Mississippi Supreme Court Decisions
Parker v. State of Mississippi Summary
In Parker v. State, decided on June 6, the Mississippi Supreme Court held that Miller v. Alabama, decided by the U.S. Supreme Court in 2012, applies to cases involving juveniles sentenced to life imprisonment for murder. In Miller, the Supreme Court held that imposing mandatory life-without-parole sentences on juveniles violates the Eighth Amendment’s protections against cruel and unusual punishment. Miller does not prohibit life-without-parole sentencing of juveniles, but rather, declares that imposing mandatory life-without-parole sentences on juveniles violates the Eighth Amendment. Parker, who was sentenced to life in prison, challenges his conviction and sentence. Parker was 15 when he was sentenced to life in prison for murdering his grandfather. He will not become eligible to apply for conditional release until he turns 65 – as many as 50 years after his initial sentencing. Consequently, the Court determined that Parker was essentially serving a life-without-parole sentence, in direct violation of Miller, since Parker was not afforded an individualized hearing to present mitigating evidence, including his youth and immaturity, to determine his parole eligibility.
Although the Court decided unanimously that Miller applies to juveniles sentenced to life imprisonment in this state, the Court split 5-4 over whether to conduct separate sentencing hearings to determine parole availability. Juveniles convicted of murder, which carries a mandatory life-without-parole sentence for adults, should not be grouped into the same category as adults. Instead, the judge and jury should consider the offender’s youth and relative lack of life experience before determining whether to allow the possibility of parole for juvenile offenders. Juveniles should be afforded individualized sentencing hearings to allow the judge and jury to consider the juvenile’s relative inability to appreciate the consequences of his or her actions, the juvenile’s potentially-troubled family life, and the possibility of the juvenile’s rehabilitation, before determining whether to extend parole-eligibility to juveniles.
Prior to Miller, Mississippi courts were not required to hold individualized hearings to determine whether to extend parole-eligibility to juveniles. Although the Mississippi murder statutes do not explicitly require those convicted of murder to serve life sentences without the possibility of parole, the current interpretation, and enforcement, of the statute infers that those serving life sentences for murder are not eligible for parole. Therefore, Parker asked the Court to apply Miller, which mandates individualized sentencing hearings for juveniles, taking youth and other relevant characteristics into consideration. The Court struck down the State’s argument that “conditional release” opportunities satisfy the dictates of Miller, ruling that conditional release is fundamentally different from parole.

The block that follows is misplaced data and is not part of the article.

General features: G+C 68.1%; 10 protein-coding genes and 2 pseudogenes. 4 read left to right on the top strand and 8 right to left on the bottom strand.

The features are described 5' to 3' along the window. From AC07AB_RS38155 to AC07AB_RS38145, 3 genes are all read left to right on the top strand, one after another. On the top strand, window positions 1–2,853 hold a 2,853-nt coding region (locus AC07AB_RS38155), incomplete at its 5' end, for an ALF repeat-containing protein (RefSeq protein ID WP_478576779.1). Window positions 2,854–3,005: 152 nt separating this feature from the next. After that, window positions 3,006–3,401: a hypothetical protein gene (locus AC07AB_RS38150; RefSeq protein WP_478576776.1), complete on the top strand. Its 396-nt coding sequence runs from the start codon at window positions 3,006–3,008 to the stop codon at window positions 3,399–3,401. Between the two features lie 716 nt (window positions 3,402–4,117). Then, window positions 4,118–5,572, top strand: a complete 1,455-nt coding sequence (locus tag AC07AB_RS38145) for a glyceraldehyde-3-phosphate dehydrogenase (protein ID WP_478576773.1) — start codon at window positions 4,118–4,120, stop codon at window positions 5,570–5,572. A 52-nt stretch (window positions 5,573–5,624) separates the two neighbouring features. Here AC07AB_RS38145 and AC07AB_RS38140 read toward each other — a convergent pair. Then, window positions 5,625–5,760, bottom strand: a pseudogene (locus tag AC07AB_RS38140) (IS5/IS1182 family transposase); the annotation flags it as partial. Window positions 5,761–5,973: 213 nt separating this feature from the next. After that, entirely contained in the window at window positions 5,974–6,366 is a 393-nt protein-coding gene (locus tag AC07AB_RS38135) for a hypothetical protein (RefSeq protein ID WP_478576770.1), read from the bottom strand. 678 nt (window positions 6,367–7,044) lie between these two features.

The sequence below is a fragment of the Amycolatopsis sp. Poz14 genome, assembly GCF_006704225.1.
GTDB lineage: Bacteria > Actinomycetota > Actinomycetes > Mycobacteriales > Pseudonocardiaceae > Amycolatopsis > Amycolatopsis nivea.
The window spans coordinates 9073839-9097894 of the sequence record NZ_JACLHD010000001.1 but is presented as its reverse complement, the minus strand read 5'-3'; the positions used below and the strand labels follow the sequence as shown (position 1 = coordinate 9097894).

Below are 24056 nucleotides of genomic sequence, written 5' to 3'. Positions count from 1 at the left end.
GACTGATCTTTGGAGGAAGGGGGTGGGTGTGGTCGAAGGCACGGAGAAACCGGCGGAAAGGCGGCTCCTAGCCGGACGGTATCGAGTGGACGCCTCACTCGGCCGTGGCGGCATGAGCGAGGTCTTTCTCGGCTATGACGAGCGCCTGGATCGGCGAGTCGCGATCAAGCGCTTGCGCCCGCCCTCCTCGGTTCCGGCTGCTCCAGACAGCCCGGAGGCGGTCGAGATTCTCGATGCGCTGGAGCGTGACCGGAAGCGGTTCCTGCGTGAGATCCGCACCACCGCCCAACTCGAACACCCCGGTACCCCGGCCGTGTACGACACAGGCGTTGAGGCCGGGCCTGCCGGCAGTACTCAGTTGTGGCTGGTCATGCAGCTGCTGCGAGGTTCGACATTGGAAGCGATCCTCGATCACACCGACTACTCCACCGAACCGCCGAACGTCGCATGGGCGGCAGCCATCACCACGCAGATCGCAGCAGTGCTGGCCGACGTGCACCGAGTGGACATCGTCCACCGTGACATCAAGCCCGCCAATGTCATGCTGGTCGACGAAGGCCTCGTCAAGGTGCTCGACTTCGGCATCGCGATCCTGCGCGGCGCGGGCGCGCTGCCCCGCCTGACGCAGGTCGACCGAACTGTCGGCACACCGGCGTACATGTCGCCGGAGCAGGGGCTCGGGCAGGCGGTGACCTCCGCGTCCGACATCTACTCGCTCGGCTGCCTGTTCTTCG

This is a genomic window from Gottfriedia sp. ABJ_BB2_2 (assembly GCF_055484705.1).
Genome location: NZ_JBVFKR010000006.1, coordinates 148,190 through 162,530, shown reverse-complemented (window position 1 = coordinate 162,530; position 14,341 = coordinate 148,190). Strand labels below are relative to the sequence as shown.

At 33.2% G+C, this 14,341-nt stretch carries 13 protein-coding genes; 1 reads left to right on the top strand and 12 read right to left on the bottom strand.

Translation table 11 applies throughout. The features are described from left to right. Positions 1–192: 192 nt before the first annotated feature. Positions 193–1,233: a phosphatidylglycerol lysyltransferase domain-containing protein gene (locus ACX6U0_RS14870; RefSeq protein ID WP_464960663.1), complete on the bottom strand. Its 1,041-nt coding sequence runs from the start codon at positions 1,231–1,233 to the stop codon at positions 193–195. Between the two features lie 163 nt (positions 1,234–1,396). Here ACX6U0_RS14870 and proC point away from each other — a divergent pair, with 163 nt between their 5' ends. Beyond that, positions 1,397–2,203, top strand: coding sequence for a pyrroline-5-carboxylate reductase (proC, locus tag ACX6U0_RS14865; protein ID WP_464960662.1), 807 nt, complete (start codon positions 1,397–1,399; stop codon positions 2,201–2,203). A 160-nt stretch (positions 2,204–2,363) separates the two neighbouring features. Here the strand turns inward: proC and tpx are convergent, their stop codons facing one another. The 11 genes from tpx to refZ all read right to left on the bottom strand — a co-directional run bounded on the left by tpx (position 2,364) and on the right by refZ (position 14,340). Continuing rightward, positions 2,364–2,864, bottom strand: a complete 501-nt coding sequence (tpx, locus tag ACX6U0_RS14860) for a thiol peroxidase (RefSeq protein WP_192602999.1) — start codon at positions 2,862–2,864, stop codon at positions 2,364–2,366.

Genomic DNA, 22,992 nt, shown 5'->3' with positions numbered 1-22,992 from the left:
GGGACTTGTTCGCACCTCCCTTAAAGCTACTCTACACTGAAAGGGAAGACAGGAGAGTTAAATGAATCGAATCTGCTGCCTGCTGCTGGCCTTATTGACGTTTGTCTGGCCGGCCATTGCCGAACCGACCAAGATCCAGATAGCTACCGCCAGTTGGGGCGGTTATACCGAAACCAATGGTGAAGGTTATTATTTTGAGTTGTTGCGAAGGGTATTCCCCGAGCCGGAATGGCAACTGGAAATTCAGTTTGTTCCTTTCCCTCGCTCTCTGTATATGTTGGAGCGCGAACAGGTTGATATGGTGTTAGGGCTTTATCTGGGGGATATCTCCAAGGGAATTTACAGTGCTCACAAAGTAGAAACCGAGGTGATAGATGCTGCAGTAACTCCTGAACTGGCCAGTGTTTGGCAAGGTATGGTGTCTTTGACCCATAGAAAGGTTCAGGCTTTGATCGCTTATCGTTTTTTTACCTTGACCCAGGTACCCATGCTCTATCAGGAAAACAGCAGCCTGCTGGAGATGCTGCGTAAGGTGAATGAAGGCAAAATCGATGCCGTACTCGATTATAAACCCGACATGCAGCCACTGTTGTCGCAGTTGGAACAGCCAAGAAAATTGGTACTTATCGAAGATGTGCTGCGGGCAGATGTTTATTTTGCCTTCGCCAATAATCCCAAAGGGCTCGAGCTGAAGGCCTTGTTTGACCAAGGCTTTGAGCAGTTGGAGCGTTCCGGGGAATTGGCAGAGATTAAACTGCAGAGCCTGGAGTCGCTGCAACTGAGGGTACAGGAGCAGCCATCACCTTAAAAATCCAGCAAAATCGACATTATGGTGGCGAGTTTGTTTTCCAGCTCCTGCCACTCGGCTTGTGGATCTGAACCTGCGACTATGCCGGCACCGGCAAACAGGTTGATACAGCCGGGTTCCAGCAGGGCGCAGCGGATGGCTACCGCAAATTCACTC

The majority in Parker notes that the trial court did not commit error at the time of sentencing, because Parker received the only sentence available under state law – life imprisonment. In compliance with Miller, the Court affirms Parker’s conviction, but vacates his sentence and remands the case to the Circuit Court of Copiah County to conduct an individualized sentencing hearing to determine Parker’s eligibility for parole, taking the youth’s upbringing and relative immaturity into consideration.
Justice Kitchens concurs in part and dissents in part. All nine justices agree that Miller applies to juveniles in Mississippi, but Kitchens agrees with the State’s argument that rather than conducting two hearings for juveniles sentenced to life imprisonment, the Court could decide that Section 47-7-3(1)(h), which imposes life-without-parole for those convicted of murder, does not apply to juveniles. Kitchens advocates this approach because it is simple and conserves judicial resources. Since the trial court has already imposed upon Parker the only statutory sentence available to juveniles – life imprisonment – it is not necessary to remand this case for a new sentencing hearing. Kitchens believes the majority is intruding upon legislative territory.